A. Instruction - 6.3
B. Design - 8.8
C. Engagement - 7.3
RWT Trading Card Creator: Making the Making of Trading Cards Easy!
Summary : Digitalized Trading Cards at Your Fingertips
RWT Trading Card Creator allows users to make trading cards with the premade templates provided by the website. After loading the website, users must enter their name followed by the “Start” button. Next, they will need to enter in the “Topic” of their card and then choose the type of person, place, concept, event, or other idea that best relates to their topic. For example, Holden Caulfield is a fictional person and Hurricane Andrew is an event. Depending on the type of topic selected, the website will prompt users to enter specific information into the card along with an image representing the topic. Users can click the “right” and “left” arrows in the bottom right to navigate through the different prompts.
After completing all the applicable prompts, users can click the “Finish Editing” button to complete the card. At this point, users will have the option to create a new card for the set, add previously made cards to the set, or finish the set. If users wish to share, they will need to click the “Finish” button and then either print the card, save the final as a PDF, or share the final via email.
Instructional Ideas for RWT Trading Cards Card Creator
- When reading a novel, short story, or other narrative text, teachers can have students create a trading card for each character – main and secondary – in the text. That way, students will be able to record important events in the text that relate to the character.
- Teachers can combine this website with a reference resource. To do so, teachers will have to select a topic they wish students to engage (e.g., history of music, artistic periods, presidents of the United States, etc.) and direct them to the resource. Teachers can then set parameters for the assignment, such as each card must: (1) Include an image, (2) Contain five facts, and (3) Describe a controversial occurrence related to the event. When finished, students can share their cards with their teacher via email, and their teacher can print them out. Students can then swap and trade their cards. As they do, students will have to discuss the relevancy and legacy of the cards by explaining how the topic in the card had an impact on modern society and what may have happened if the topic of the card never happened.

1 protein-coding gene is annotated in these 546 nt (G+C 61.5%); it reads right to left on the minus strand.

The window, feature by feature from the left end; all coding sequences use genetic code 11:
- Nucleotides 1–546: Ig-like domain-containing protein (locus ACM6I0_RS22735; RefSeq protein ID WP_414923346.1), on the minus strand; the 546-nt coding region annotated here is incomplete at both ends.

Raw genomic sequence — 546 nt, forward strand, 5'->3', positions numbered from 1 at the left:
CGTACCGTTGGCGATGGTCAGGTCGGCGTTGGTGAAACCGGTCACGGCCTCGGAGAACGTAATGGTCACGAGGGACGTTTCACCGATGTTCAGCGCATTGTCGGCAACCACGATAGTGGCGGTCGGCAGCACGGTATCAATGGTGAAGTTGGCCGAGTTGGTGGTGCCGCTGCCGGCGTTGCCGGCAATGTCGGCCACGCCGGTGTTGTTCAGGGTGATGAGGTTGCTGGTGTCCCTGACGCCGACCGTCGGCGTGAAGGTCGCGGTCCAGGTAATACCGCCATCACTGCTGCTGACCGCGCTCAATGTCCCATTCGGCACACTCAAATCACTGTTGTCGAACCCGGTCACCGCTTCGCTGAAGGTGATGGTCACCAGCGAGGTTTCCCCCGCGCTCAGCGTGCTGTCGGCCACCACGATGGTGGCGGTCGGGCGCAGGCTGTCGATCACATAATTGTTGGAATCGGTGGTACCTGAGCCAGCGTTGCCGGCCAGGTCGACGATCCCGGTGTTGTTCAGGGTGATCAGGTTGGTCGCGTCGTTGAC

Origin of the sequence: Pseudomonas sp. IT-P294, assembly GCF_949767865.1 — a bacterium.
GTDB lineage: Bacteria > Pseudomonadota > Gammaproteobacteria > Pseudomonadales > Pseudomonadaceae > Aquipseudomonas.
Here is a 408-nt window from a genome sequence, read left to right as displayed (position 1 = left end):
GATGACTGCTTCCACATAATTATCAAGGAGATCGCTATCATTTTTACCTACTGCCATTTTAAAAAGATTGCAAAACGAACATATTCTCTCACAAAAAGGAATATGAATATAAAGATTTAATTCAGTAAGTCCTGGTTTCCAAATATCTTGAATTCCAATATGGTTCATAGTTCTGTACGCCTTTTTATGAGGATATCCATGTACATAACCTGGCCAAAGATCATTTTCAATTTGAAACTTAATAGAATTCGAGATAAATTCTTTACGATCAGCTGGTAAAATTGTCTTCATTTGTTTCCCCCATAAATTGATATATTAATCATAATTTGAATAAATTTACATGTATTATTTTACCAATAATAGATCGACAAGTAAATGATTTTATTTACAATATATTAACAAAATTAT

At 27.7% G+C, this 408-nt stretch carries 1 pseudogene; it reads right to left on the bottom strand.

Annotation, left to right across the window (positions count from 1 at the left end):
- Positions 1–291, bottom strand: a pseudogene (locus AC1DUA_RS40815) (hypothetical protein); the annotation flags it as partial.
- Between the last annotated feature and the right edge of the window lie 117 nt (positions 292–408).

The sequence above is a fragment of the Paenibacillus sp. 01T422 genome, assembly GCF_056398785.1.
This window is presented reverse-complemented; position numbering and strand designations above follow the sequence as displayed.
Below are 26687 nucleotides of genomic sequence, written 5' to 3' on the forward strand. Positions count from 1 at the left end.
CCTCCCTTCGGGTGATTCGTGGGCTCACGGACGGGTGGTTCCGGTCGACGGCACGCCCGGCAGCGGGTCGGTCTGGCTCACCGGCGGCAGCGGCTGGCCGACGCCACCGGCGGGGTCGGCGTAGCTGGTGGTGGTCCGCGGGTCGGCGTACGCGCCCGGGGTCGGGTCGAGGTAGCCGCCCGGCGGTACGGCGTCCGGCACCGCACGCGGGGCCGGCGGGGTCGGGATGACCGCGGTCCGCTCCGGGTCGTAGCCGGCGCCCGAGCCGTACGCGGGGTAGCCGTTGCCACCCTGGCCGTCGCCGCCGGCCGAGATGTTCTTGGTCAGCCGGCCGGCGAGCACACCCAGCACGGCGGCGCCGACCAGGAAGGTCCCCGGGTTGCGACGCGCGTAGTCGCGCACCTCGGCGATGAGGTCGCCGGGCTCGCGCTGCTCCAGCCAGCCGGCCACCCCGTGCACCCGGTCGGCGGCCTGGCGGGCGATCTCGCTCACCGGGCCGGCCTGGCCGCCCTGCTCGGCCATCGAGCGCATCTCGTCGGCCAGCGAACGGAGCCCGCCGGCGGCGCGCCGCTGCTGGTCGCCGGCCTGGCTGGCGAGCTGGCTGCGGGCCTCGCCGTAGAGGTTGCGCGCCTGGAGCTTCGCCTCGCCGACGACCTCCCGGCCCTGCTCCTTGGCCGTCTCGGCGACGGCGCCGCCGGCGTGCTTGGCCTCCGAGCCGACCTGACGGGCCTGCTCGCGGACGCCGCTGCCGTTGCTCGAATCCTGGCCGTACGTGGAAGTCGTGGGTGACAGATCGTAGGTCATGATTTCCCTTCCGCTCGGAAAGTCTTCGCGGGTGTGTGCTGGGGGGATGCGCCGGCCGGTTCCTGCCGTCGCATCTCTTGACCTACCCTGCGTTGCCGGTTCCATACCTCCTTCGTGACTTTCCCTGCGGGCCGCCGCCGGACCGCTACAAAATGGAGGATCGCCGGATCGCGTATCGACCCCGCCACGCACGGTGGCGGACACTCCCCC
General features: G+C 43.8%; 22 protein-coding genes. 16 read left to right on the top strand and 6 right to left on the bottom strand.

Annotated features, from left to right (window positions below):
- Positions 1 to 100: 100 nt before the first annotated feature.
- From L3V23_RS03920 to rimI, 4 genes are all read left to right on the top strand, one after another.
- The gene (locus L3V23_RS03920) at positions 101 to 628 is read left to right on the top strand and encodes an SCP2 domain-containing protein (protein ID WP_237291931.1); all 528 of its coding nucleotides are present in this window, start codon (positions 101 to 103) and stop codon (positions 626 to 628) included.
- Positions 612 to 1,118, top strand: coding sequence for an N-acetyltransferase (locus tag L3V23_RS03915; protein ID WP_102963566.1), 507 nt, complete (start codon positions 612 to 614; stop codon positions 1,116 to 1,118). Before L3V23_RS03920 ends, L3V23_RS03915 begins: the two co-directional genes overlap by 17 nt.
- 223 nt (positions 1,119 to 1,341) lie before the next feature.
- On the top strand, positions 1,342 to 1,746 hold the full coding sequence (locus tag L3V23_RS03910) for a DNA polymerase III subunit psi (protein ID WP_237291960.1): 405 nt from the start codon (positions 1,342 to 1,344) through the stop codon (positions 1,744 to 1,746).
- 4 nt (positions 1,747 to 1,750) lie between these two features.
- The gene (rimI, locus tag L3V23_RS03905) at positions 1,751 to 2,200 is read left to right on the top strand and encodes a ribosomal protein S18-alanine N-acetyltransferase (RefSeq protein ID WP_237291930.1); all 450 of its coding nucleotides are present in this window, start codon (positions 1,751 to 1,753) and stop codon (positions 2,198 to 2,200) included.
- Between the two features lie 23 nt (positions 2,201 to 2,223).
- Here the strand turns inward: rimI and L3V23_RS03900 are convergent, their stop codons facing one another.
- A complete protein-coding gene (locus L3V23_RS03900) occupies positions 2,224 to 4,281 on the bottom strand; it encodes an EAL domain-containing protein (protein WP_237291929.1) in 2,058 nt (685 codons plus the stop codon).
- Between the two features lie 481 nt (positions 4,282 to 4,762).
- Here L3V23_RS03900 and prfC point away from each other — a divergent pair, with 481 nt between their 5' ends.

- To offer students a creative option to an assignment, teachers can have them develop a set of cards under the “Create Your Own” category. Students can then make their cards so that they address a topic of interest to them, such as family and friends; sports, hobbies, and clubs; and life goals and professional achievements. When finished, students can share their cards in small groups. This activity is ideal for the beginning of the year so students can share information about themselves while learning the technology.
- The trading cards can be used for creating an annotated bibliography before writing a research paper. To do so, students will have to enter the title for their research as the “Topic” for their cards and then choose the “Abstract Concept” idea. For each source students find, they can then add the applicable information to a card (one source per card). When finished adding sources and cards, students can click print their cards, email themselves and their teacher a copy of their cards, and/or save their cards as PDF. This way, students will be able to use the information recorded on the cards when writing their research paper.
- As an open-ended assignment, teachers can show students an overview of this website and how to create trading cards with it. They can then allow students to experiment with the trading cards before having them create a deck of 2-8 trading cards. (Teachers will need to decide the appropriate amount.) After students have created their cards, teachers can do a think-pair-share. The “think” will be when students created their cards. Students can then “pair” them with a partner or small group. When ready, students can then “share” their favorite card with the whole class. Teachers can repeat this process a few times over the course of a month or semester and track how student creativity and card quality improves with practice!
|A2. 21st Century Skills
|A3. Conn. to Future Learning
|A4. Value of Errors
|A5. Feedback to Teacher
|A6. Level of Material
|A7. Cooperative Learning
|A8. Accom. of Individual Diff.
|B1. Ability to Save Progress
|B2. Platform Integration
|B3. Screen Design
|B4. Ease of Use
|B6. Goal Orientation
|B7. Information Presentation
|B8. Media Integration
|B9. Cultural Sensitivity
|C1. Learner Control
Screenshots of RWT Trading Card Creator